China will extend some preferential tax policies and continue to implement zero tariffs on coal imports until the end of this year, state media CCTV reported on Friday, citing a cabinet meeting chaired by Premier Li Qiang on the same day.
China cut tariffs on coal to zero in April last year in the face of concerns over domestic energy security and supply disruptions.
The country’s coal imports in the first two months of this year surged 71 per cent from the same period last year, as utilities stepped up purchases of cheap thermal coal from Indonesia while arrivals from Mongolia also picked up after the easing of COVID-19 restrictions.
China will also cut some taxes for small companies and individual businesses and extend such favorable policy until the end of 2024, state media reported.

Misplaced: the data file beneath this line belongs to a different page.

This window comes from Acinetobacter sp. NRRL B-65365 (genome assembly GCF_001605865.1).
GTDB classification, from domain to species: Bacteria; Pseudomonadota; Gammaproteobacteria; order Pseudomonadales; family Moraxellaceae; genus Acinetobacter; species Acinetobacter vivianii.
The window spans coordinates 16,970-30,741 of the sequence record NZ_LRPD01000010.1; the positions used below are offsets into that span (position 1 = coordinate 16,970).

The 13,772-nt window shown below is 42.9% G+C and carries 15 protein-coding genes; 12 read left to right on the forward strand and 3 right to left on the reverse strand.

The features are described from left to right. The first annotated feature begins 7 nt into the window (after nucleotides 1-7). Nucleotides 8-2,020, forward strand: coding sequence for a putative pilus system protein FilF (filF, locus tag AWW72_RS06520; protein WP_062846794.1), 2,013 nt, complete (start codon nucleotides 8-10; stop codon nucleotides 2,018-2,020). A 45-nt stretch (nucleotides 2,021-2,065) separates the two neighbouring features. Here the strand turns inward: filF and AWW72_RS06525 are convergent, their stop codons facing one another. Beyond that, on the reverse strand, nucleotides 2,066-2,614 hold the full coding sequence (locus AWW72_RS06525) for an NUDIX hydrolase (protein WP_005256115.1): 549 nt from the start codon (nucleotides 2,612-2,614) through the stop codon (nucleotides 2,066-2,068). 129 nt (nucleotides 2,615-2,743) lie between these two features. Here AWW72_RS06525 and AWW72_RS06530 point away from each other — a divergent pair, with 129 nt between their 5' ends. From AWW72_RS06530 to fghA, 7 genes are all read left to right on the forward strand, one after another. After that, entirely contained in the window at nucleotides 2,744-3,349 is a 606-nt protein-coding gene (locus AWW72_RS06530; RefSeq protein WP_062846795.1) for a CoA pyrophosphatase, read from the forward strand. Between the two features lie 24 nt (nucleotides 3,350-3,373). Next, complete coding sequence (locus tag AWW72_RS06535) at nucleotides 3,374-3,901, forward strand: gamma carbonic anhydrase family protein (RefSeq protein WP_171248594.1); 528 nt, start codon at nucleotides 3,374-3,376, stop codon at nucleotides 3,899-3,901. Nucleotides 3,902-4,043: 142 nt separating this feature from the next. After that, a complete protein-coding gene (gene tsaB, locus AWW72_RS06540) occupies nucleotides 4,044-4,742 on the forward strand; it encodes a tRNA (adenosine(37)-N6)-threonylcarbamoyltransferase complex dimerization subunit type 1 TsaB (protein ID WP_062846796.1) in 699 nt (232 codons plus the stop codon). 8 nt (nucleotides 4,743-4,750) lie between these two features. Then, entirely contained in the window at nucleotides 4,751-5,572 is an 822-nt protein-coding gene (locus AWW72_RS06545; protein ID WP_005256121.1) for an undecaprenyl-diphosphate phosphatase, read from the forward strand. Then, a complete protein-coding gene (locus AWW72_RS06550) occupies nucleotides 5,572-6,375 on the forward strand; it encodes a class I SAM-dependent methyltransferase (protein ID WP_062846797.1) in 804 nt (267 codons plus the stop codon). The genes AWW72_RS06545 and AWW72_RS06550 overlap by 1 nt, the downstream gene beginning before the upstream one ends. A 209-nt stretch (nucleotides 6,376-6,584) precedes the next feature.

Other preferential tax policies include a reduction in tax related to research and development and a halving of logistics companies’ tax on warehouse land for bulk commodity storage in urban areas.
The cuts are expected to reduce the total burden by more than 480 billion yuan ($69.80-billion) a year, CCTV said.
Last year, when private businesses were hit hard by stringent COVID-19 lockdowns and curbs, China’s tax and fee cuts, tax refunds and deferred payments totalled 4.2 trillion yuan, the finance ministry said. That included 2.4 trillion yuan in VAT tax rebates, the largest in recent years.